“Attention is the beginning of devotion.” In a perfectly distilled phrase of just six words, poet Mary Oliver commanded my consideration. I wasn’t exactly sure what it meant, but I knew that I wanted to know. I knew that it was significant and truthful. There was something about it that made me want to let the words sink into my soul.
Upstream is a collection of Mary Oliver’s essays which tell stories of her life as a poet. I am about halfway through the book, wanting to linger on every word. I read it slowly, savoring the wonderful feeling that is reading a book for the very first time. I want to give it the attention it merits.
Upstream is the first book I’ve read for pleasure in months. Instead of hurrying through books, trying to absorb as much as I can in the shortest amount of time possible as I often do with reading for classes, I read this one with care, stopping to re-read parts that I don’t understand or that particularly resonate with me. Instead of buying the cheapest copy I could find on Amazon, this book is brand-new, a gift from my parents. I have no agenda with this book; I do not expect to distill a paper or a presentation out of it. I only want its quiet wisdom to change me, as all good books have in the past. I don’t need this book to give me anything, only to be itself and to absorb its truth. I only want to pay attention.
Like many of my fellow seniors, it feels as though my attention is being pulled in many different directions. Making plans for next year, trying to spend precious time with friends, and trying to finish my last semester strong academically are all areas of my life that command my attention. It feels as though I am living my life in the same manner that I read for classes: hurriedly, jumping from one topic to the next, hoping to learn as much as possible, but not really absorbing much of substance. I find myself putting God by the wayside, leaving Him out as I spend my time on other, seemingly more pressing issues. Of course, these pressing issues quickly become overwhelming when I leave God out.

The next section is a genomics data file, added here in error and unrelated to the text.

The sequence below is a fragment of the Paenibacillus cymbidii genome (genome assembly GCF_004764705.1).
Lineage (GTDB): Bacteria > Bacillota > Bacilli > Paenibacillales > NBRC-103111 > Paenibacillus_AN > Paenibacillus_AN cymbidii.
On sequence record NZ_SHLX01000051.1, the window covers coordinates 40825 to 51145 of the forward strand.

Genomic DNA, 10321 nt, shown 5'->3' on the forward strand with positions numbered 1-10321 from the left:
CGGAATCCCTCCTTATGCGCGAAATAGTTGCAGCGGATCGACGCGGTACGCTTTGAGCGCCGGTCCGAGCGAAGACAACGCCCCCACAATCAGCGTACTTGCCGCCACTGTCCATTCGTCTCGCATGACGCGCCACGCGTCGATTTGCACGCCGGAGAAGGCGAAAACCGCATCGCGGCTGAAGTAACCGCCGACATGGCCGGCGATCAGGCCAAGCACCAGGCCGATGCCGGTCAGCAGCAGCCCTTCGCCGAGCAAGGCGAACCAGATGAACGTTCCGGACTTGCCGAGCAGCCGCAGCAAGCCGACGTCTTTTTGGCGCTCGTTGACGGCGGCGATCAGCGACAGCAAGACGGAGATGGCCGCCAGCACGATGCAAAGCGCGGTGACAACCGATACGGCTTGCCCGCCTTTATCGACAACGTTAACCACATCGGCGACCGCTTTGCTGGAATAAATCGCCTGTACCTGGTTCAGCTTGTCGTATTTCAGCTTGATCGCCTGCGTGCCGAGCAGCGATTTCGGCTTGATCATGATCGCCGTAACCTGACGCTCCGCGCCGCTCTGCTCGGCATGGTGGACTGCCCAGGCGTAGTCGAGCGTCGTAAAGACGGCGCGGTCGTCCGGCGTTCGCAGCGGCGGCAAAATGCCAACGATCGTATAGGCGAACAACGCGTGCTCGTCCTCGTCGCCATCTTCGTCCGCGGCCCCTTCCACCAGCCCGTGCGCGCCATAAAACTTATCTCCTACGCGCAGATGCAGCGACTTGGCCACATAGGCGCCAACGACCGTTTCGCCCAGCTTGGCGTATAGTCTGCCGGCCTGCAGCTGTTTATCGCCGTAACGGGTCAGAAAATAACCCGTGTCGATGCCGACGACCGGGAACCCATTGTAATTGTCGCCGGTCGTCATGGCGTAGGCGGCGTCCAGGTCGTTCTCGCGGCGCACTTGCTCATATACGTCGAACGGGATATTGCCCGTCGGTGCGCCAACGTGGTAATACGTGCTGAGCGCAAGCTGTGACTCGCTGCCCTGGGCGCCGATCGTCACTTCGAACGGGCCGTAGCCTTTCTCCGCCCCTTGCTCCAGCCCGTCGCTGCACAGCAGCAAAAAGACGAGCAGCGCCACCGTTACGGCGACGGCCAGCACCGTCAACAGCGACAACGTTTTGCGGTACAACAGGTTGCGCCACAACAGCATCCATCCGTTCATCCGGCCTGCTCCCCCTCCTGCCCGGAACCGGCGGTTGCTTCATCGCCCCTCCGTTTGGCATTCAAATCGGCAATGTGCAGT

“Attention is the beginning of devotion.” This means that to notice something is the first step towards adoration of that thing. If I never stop to notice God around me, how can I even begin to worship Him? I am reminded that though life sometimes seems to be passing by too quickly, I can still find a way to attend to the things that matter. I am reminded to be mindful of God.
The more I give in to worry, the more I hear the voice of God telling me to pay attention. Pay attention, He says as I enjoy nights spent laughing with the people who have become my family. Pay attention, He says, as I tell my parents some of good news. Pay attention, He says, as I study in the library. Pay attention, He says, as I sit with a friend going through tragedy. Pay attention, He says, as I wander through the woods.
When I notice all of the good that there is in this life, in my life, then I can begin to praise God for that goodness. In acknowledging and paying attention to the good in my life, instead of giving in to worry, I can allow God to accompany me in this time of transition.